So, this brings me back to the point, that most of today's supercars and this includes the Lexus LF-A lack creativity and are just evolutions of concepts from the 80ies and 90ies.
Thursday, October 22, 2009
Well, if you take one more step back, you will actually find out, that similar cars did exist in the past. I only pictured two of them, the first and second Audi 100 Avant and the Tatra 613. Do they look familiar to you?
Now, there's one problem. These cars were all not very successful, to not say they were a failure. No wonder, that for example Audi decided to build a proper station wagon as a repacement fo the pictured Avant. So, BMW might well face a problem. At least for me, it's very unclear why I should buy the 5 GT instead of the better looking coming BMW 5 Series Touring. But, let the market proof whether I am right or wrong.
Wednesday, October 21, 2009
Online Pure Plays
Focusing on sportscars they do a good job in organizing a community, a car ad market and good editorial content around typical british sportscars and some others.
German speaking online car magazine focusing on mainly new and common cars.
Mainly an online car market for classic and modern sportscar. Some editorial content (“Magazine”) such as car of the week and driving reports.
Content and specifically picture rich website focusing on international classic car events, but centering around Ferraris and Maseratis.
Car Club websites
Many around, some quite good, some quite boring. Here’s a good example with lots of information:
Brand/car type dedicated online resources
There are many specialized sites out there gathering and distributing information on one specific car or car brand. Here’s an excellent example focusing on the Lotus Eleven:
Here’s another showing all the known TVR Granturas:
Online discussion forums
Some of the online forums are extremely well maintained and really helpful when you run into issues with your classic car, i.e. the one focusing on Mercedes SL R107:
Online print magazine offsprings
Octane is a print magazine. The site gives some of the content of the magazine and of course a car sales market place. No link between offline and online subscription. Compared to other car magazine sites quite a bit of content. Nicely presented but not as good as the print magazine.
One example of a print magazine with online channel. Quite a bit of content (mostly re-use from the print magazine).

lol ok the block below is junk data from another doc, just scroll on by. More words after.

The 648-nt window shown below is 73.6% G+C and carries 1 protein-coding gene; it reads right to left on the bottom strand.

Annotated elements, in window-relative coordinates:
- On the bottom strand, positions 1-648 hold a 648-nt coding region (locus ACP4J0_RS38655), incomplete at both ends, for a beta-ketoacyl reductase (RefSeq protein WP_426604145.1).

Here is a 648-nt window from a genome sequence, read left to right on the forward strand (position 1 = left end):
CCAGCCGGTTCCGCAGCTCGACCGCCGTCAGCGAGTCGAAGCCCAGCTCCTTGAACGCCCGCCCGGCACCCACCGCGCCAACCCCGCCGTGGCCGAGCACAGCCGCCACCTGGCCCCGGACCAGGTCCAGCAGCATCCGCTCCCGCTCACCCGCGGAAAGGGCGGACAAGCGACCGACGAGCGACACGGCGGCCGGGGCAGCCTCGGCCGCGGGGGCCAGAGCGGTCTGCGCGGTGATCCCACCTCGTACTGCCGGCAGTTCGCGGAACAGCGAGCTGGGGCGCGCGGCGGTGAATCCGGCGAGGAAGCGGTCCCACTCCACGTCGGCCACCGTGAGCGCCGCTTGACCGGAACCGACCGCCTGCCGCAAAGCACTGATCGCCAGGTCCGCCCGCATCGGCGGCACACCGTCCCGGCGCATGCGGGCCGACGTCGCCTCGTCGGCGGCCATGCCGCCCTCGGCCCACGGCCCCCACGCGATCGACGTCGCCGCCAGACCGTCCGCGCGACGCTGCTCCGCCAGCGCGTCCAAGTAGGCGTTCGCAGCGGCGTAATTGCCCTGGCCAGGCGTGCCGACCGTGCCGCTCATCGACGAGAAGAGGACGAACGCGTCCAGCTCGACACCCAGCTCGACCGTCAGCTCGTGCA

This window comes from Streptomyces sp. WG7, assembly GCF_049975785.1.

Many out there, sometimes quite difficult to find, when you don’t know where to start looking for it. Here’s an excellent example
A blog focusing on Australian sportscars mainly. Lots of good photos and background information on Bollwells and other rare (Australian) cars. Well done, John!
I probably have only scratched the surface with all of this. But I still feel I haven’t found a really well done online classic car site. I would be interested in other people’s insights!
Tuesday, October 20, 2009
Monday, October 19, 2009
And last but not least, if you would design a car with a head-up display in mind the whole dashboard could be structured and modelled very differently. So, here again, is a great chance to come up with something new and different. Go for it!
Sunday, October 18, 2009
What is interesting is that the article points out that one reason that people think they can manage talking on the phone or writing SMS while driving is the fact that operating a car today is so easy and can be so boring. This comes back to what is a regular topic on my blog. Modern cars do so many things on their own that the driver isn't involved anymore into the real driving. The only thing you do in a modern car is steering and pushing break and throttle pedals. Maybe you switch on the indicator now and then but that's it. You don't need to switch on lights or wipers. You don't need to monitor water temperature or oil pressure. You don't need to switch gears or use a clutch pedal. And you don't even need to think whether the next curve actually can be mastered at the speed you are doing because there's a speed limit and that's low enough. And so on. You get the point. And all the driving assistance systems that get added to the cars now make it worse. Soon the only thing you do in a car is deciding when you want to start it. It couldn't be more boring. No wonder people start to use their mobile phone. And modern mobile phones are full-function computers....